segunda-feira, 31 de janeiro de 2005

Sudan peace deal revives vexed issue of African borders

CAIRO - This year’s landmark Sudan peace agreement promising southerners a referendum on independence has holed a founding principle of post-colonial Africa as the continent’s leaders prepare to meet in Abuja this weekend.

Ever since European colonial powers began withdrawing from Africa in the 1950s, successive governments have always insisted that there should be no redrawing of the continent’s political boundaries, however arbitary the lines imposed by imperial mapmakers.

The founding charter adopted by the Organization of African Union on May 25, 1963 required in Clause 1c that its members “defend their sovereignty, their territorial integrity and independence.”

Secession bids by the Katanga province of southern Congo in the early 1960s and the Biafra region of southeastern Nigeria in the late 1960s both met with staunch opposition from the continent’s leaders.

And Somalia’s claims to Djibouti, the Ogaden region of Ethiopia and Kenya’s northeastern province on the grounds they were ethnically Somali were firmly rejected by other African leaders, even when Somali troops invaded Ethiopia in 1977.

But the January 9 deal signed by the Khartoum government and southern rebels of the Sudan People’s Liberation Army raises the prospect of secession by the mainly Christian and animist south, if southerners vote for it after six years of interim autonomy.

Defenders of the deal argue that Sudan is a special case because colonial power Britain kept the two halves of the country separately administered virtually throughout its rule, and because the conflict there—Africa’s longest-running—has claimed an estimated 1.5 million lives since 1983.

But acceptance of the right of the southern Sudanese to self-determination raises the question of other regions that have long fought to break away, in some cases citing similar ethnic or historical pretexts.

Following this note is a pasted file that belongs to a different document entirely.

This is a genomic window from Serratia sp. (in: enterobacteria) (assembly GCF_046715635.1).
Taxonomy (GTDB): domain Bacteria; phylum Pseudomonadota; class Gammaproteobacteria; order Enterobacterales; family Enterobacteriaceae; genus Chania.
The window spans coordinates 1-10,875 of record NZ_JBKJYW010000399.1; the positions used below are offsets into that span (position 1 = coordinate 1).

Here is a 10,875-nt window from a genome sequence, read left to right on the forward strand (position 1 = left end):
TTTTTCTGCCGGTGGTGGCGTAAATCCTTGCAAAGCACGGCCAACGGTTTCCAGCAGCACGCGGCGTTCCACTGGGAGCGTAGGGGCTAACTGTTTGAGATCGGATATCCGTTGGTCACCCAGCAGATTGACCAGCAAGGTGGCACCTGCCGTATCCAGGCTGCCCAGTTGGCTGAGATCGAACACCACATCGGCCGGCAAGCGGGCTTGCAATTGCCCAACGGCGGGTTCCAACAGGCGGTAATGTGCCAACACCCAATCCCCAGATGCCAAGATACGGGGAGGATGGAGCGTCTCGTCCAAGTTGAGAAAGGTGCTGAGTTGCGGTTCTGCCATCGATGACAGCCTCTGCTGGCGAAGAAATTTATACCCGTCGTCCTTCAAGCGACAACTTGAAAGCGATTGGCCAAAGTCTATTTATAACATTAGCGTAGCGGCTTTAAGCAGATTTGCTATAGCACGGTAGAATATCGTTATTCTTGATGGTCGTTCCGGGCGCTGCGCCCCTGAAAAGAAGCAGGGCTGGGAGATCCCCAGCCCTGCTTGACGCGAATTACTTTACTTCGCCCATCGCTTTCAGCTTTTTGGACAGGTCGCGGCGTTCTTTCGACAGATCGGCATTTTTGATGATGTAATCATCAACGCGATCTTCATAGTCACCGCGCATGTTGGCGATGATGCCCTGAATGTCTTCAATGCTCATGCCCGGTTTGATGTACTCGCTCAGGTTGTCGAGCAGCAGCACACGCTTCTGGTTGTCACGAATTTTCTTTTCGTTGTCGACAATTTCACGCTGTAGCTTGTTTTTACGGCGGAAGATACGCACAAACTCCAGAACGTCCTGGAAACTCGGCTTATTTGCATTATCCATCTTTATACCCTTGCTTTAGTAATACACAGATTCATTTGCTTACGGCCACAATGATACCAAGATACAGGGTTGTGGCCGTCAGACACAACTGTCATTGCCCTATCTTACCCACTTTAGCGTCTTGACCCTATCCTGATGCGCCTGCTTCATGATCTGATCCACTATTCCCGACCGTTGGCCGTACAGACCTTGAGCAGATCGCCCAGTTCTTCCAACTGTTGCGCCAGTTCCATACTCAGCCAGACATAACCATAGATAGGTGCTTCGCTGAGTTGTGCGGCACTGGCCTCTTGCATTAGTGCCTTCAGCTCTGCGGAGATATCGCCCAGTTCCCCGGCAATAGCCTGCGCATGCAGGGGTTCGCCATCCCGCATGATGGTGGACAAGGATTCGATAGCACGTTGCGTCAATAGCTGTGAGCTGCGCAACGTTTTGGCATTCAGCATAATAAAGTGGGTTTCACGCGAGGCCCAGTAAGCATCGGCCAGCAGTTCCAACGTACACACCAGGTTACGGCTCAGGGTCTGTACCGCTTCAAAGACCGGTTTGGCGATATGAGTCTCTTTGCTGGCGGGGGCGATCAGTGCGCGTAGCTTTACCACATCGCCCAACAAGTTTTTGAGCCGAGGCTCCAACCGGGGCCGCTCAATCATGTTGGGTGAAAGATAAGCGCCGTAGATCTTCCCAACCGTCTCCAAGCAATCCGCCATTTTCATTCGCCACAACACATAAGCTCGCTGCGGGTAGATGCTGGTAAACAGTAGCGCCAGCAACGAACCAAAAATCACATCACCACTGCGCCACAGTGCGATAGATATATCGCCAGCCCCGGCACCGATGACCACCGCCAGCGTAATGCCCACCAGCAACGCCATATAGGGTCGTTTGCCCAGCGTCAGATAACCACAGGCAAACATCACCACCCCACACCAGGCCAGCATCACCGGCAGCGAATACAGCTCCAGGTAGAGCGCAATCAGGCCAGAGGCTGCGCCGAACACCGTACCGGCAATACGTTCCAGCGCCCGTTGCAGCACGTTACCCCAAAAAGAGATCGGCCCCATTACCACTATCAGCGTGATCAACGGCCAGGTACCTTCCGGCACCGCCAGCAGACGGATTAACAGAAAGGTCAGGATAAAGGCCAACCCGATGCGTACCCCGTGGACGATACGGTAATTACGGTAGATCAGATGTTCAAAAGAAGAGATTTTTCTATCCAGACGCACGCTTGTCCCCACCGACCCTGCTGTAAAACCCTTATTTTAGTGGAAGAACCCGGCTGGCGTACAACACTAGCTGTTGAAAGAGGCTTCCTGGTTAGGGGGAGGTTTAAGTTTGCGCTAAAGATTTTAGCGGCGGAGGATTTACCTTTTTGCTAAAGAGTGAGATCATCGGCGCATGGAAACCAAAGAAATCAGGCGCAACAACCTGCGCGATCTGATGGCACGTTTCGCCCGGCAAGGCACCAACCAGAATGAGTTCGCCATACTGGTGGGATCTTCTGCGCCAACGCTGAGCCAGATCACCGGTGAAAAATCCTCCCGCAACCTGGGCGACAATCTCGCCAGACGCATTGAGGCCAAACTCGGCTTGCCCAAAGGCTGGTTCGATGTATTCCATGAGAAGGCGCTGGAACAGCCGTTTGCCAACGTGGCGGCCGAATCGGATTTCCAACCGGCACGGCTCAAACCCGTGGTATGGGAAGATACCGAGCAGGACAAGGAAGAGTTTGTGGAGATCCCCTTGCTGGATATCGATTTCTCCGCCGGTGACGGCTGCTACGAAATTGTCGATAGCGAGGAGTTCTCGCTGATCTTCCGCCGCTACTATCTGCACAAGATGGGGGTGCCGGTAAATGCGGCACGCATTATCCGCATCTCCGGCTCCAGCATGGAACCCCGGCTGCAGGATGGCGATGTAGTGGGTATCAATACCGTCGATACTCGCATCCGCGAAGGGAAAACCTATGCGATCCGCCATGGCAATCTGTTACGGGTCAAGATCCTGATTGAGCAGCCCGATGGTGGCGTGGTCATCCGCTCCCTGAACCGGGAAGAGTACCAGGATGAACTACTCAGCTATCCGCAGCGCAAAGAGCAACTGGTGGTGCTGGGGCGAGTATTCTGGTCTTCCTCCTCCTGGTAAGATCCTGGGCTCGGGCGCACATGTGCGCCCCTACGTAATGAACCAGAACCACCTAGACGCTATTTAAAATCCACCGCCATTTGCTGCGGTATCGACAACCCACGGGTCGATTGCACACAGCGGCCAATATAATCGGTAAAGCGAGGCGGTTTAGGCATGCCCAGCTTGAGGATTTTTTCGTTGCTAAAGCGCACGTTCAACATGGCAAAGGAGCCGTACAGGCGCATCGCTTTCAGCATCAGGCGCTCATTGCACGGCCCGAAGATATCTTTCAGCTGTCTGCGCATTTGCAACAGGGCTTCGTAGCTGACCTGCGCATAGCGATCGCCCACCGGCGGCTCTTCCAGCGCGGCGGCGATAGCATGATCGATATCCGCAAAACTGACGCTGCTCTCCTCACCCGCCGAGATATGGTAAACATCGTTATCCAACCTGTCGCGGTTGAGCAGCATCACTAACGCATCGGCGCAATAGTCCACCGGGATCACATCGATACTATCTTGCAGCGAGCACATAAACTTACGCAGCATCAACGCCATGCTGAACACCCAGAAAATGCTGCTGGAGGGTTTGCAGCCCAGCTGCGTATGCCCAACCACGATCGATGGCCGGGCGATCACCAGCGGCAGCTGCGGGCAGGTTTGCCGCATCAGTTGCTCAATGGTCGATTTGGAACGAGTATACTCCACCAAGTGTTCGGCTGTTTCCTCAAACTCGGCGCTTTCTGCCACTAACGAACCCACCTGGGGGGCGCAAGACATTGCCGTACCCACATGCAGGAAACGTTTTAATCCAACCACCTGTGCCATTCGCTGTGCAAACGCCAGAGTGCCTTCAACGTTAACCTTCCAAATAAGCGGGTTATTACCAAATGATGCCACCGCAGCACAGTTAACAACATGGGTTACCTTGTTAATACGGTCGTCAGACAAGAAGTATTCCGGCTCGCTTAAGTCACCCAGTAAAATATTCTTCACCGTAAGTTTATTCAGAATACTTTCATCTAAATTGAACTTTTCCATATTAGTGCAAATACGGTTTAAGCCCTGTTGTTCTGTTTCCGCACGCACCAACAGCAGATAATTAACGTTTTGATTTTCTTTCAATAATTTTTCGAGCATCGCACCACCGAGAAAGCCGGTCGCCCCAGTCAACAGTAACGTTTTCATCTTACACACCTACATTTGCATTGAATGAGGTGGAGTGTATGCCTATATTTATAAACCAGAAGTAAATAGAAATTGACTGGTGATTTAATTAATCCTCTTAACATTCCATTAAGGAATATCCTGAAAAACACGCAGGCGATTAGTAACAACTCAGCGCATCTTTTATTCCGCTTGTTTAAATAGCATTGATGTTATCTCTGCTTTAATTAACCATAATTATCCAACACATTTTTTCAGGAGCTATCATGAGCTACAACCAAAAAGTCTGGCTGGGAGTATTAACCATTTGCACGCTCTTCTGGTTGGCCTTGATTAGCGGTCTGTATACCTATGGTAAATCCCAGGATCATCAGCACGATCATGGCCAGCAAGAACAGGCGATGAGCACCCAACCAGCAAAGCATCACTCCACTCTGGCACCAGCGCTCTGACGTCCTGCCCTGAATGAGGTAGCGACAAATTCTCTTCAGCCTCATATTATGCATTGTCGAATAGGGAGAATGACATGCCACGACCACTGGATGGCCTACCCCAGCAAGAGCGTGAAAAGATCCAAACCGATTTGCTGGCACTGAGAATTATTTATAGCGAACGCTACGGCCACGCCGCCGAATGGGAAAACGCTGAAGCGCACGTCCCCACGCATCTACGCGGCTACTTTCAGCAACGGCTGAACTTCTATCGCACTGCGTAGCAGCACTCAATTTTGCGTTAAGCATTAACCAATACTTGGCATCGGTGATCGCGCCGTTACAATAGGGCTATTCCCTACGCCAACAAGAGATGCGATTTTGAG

The Somaliland region of Somalia broke away more than a decade ago amid anarchy in the rest of the country following the 1991 overthrow of president Mohammed Siad Barre.Its leaders argue that their administration deserves recognition, not only because it has established a level of security unseen in the rest of the country but also because, unlike the rest of Somalia, it was ruled by Britain, not Italy, before independence.

In Angola, separatist rebels continue a decades-old insurgency in the Cabinda enclave, which is geographically detached from the rest of the country but accounts for the lion’s share of its oil wealth.

And in the Western Sahara, the United Nations has yet to organize a referendum on self-determination promised for the past 15 years in the face of Moroccan claims to the formerly Spanish-ruled territory.

Morocco pulled out of the Organization of African Union in protest at the body’s admission of the Saharan Arab Democratic Republic proclaimed by the Algerian-backed independence organization Polisario.

Endorsement of south Sudan’s right to independence would not be entirely unprecedented as the the pan-African body has made some exceptions to the principle of the inviolability of colonial frontiers in the past decade or so.

Eritrea won independence in 1993 despite Ethiopia’s longstanding claim that the former Italian colony was historically a part of its territory.

And in 1994, newly majority-ruled South Africa ceded the enclave of Walvis Bay to Namibia even though it had been a British not a German colony like the rest of former Southwest Africa.

But secession by southern Sudan’s estimated 10 million people would be a more far-reaching precedent and the first since the continent’s leaders launched a more ambitious regional body, the African Union, in 2001.

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